We must mobilize to lead our working-class communities to turn back these attacks while fighting for a massive expansion of public transportation (and other social needs) where thousands of unemployed workers are hired for front-line jobs at union-scale pay and benefits.
I want to say a few words about the current situation in the United States. However, first, it is important to briefly discuss the modern history of the U.S. workers movement.
The workers’ movement rose in strength during the aftermath of the great depression to the point where the bosses were afraid the workers would take control of the country. The bosses used their state (courts, cops, media, and military) to jail union leaders and revolutionists. World War Two was used as a pretext for this and other anti-democratic measures against workers. What was left of the leadership of the union movement charted a course of worker submission to the bosses: binding workers to legal frameworks that weakened our ability to use our collective power. The United States’ main competitors’ industrial production was largely destroyed from the war and the U.S. bosses made huge profits. They were able to temporarily buy off a generation of workers with relatively better pay. Since that time, our working and living conditions have been systematically lowered with relatively little effective resistance by organized labor. During this period, the workers’ movement has forgotten many of the lessons learned when it openly fought the bosses’ power over us (with important exceptions, such as the civil rights movement). This is why U.S. workers have so much to learn from Korean workers and our shared struggle.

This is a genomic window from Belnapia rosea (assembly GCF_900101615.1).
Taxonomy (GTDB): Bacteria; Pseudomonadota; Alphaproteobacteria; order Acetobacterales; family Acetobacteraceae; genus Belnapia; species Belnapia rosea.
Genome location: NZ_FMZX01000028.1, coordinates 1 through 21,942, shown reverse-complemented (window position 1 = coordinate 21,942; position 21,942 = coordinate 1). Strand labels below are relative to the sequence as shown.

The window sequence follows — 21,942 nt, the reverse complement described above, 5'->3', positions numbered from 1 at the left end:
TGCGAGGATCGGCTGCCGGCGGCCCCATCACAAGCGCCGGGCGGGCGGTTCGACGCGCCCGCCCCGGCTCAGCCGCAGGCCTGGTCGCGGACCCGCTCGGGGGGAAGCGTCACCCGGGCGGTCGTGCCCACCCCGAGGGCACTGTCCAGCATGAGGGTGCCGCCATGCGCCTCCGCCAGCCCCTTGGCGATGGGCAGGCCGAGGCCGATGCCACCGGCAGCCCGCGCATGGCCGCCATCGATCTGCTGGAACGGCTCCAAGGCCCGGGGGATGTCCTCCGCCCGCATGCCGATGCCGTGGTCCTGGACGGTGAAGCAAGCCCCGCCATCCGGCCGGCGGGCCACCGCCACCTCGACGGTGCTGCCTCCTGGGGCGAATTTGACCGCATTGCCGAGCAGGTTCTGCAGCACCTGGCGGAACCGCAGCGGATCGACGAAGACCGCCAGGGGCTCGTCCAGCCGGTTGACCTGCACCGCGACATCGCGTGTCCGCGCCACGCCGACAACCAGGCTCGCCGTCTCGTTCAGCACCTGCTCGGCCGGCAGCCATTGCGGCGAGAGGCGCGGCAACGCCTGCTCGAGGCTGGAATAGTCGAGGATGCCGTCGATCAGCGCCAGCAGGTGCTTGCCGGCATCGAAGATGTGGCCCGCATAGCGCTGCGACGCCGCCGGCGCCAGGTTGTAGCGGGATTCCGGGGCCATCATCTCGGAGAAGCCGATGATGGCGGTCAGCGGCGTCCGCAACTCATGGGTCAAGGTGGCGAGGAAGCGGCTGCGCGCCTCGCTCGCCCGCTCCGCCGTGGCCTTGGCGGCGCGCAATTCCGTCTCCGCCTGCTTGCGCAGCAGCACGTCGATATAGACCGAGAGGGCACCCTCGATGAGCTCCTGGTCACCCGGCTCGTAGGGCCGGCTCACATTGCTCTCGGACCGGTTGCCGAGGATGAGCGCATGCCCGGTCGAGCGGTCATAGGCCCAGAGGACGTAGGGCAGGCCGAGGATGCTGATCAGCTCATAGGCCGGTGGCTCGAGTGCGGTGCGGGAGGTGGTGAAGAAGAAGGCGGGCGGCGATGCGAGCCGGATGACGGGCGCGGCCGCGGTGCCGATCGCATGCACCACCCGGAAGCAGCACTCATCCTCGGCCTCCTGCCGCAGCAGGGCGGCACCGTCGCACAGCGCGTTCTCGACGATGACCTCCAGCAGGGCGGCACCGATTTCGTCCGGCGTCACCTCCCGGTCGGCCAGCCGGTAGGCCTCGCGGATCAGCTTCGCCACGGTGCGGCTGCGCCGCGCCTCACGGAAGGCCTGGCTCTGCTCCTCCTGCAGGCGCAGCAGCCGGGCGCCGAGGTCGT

A few words about the current situation in the U.S:
The global attack on working and living conditions, labor-protections and democratic rights is also going on in the United States. Our public needs, such as housing, healthcare, and public transportation are being cut. Our work is made harder and more dangerous. Our real take-home pay has been lowered for generations.
Resistance to these attacks has developed into national struggles such as the fight against police violence and mass-incarceration, the fight against racism and immigrant-hatred and the struggle for a living-social-wage.
I was asked to say a few words about the “Fight for 15 and a Union” struggle: